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Explained: Why Japan's quake/tsunami was deadly

Last updated on: March 20, 2011 00:03 IST

Why Japan's quake/tsunami was deadly

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Scientist J R Kayal explains the why the monster quake that hit Japan caused such havoc and why it gave rise to a tsunami that compounded the misery.

At 2.46 pm Japan time, an earthquake M8.9, Lat:37.68N, Long:143.03E, depth: 20 km below the ocean's surface, off the coast Tohoku Earthquake, destroyed most parts of the Miyagi Prefecture, about 370 km north from Tokyo. The devastation was compounded by the earthquake shaking as well as by the tsunami, and more so with the nuclear power plant disaster which is very unfortunate!

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Image: Houses are left damaged by landslides triggered by a quake off the coast of north-eastern Japan
Photographs: Kiyoshi Ota/Getty Images
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Source of the tsunamigenic earthquake

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The sources of such tsunamigenic earthquakes are the gigantic subduction zones where the lithospheric plates (first 100-200 km thick earth's crust), that spreads from the mid-ocean ridges, goes down below the ocean trenches.

Subduction of the Pacific plate below the Japan trench is illustrated in an image on the left. It shows the Japan Trench, subducting Pacific plate, overriding Eurasian plate and also the volcanic arc.

All along the subduction zones volcanic arcs are found, the subducting materials get melted at the depth due to high temperature and pressure, and comes out as volcanoes.

The subducting plate moves at an average rate of 50 mm/yr; its interaction with the overriding plate causes earthquakes; small shocks frequently; strong M6.0 and large M7.0 intermittently, and great M8.0 at intervals of 50-100 yrs, and mega events M 9.0 rarely.

Image: Schematic view of the Japan subduction zone. Inset: Scientist J R Kayal

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Japan among four mega quakes since 1960

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Since 1960 we have experienced four such mega events in the world including the 2011 Japan earthquake (image on left) that caused huge destruction along with the tsunamis. All these mega events occurred in the plate interface by thrust mechanism at shallower depth ( 20 km), thus named mega thrust tsunamigenic earthquakes.

In thrust mechanism the compression stress is predominant, and the overriding plate is thrust up. The other parts of the plates may produce strong to large events (M 6.0-7.0) by normal faulting where tensional stress is predominant and or by strike slip mechanisms when shear stress is predominant. These mechanisms are symbolically illustrated in the figure in different parts of the plates, subducting and overriding.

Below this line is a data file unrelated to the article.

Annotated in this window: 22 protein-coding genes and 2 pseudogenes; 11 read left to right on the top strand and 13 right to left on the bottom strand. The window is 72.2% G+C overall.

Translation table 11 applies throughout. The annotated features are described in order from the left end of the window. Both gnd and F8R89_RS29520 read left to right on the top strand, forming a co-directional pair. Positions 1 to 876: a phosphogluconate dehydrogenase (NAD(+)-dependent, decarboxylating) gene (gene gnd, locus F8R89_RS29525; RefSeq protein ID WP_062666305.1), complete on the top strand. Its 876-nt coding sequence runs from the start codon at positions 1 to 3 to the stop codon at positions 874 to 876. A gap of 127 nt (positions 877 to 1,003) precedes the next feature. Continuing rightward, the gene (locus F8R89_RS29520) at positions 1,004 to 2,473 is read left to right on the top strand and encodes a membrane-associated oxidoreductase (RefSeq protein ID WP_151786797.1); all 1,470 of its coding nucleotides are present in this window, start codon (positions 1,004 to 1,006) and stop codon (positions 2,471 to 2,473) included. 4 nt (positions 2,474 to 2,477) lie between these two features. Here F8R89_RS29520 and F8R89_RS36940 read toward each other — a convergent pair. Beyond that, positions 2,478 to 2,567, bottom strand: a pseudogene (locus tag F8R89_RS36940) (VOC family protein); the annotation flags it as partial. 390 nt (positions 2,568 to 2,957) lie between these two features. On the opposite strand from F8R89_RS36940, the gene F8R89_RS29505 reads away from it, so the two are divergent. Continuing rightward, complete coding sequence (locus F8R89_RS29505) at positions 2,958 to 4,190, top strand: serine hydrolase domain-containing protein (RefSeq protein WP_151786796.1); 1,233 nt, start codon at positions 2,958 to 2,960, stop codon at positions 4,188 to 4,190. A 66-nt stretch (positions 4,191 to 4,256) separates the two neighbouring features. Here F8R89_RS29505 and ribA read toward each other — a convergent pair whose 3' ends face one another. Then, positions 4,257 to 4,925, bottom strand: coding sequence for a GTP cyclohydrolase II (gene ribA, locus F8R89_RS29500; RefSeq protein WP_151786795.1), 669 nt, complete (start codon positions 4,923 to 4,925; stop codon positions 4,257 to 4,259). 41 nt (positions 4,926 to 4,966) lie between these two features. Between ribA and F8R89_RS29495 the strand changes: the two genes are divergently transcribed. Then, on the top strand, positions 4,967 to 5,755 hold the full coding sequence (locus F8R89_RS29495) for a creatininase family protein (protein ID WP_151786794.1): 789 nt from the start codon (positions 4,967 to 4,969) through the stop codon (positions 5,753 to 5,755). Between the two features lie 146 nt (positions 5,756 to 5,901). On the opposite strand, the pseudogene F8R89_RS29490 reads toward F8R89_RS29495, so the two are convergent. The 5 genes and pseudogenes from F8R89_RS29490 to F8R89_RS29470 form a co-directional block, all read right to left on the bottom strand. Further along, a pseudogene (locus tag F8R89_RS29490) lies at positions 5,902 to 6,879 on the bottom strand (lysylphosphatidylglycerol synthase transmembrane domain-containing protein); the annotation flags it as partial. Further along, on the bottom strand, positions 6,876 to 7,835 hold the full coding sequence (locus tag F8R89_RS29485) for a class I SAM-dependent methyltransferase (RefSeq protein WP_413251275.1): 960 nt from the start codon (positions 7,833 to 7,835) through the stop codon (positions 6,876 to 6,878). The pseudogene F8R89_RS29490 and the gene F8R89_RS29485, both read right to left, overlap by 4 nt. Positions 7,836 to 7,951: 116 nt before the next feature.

Image: Schematic diagram showing earthquakes of different mechanisms. The mega thrust shallower interplate earthquakes are tsunamigenic (Kayal, 2008, Springer). The 2001 Japan earthquake also occurred in the interplate great thrust earthquake zone.

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Generation of tsunami

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The 2011 mega thrust earthquake at a shallower depth in the subducting Pacific plate, due to the accumulated stress over past few hundred years, thrust up the overriding plate and generated the tsunami.

A huge earthquake of M9.0 occurred with an average slip 10-15 m at the earthquake source, that bounced back a huge sea wave of the order of 100-200 km of wave length (length between the crest and trough of the sea wave) with 1-2 m height. This sea wave moves at a speed of (gh) 1/2 where g is the acceleration due to earth's gravity and h is the seawater depth.

So, with an average 3 km deep seawater the wave moves with a speed of 300-400 km per hour. When the waves reach to the coast, the huge (kinetic) energy converts into the Tsunami, i.e the sea wave jumps to a height of 10-15 metres and inundate the land up to 1 km or more distance.

This is what had happened due to the recent four mega thrust earthquakes at the Chile trench in 1960, Aleutian trench, Alaska in 1964, Andaman-Sumatra trench in 2004, and now at the Japan trench in 2011.

In the subduction zones, the deeper 100-600 km earthquakes within the subducted plate would not create such devastation. The normal faulting as well as the strike faulting earthquakes, though could be at a shallower depth (20-50 km), normally does not generate M9.0 earthquakes.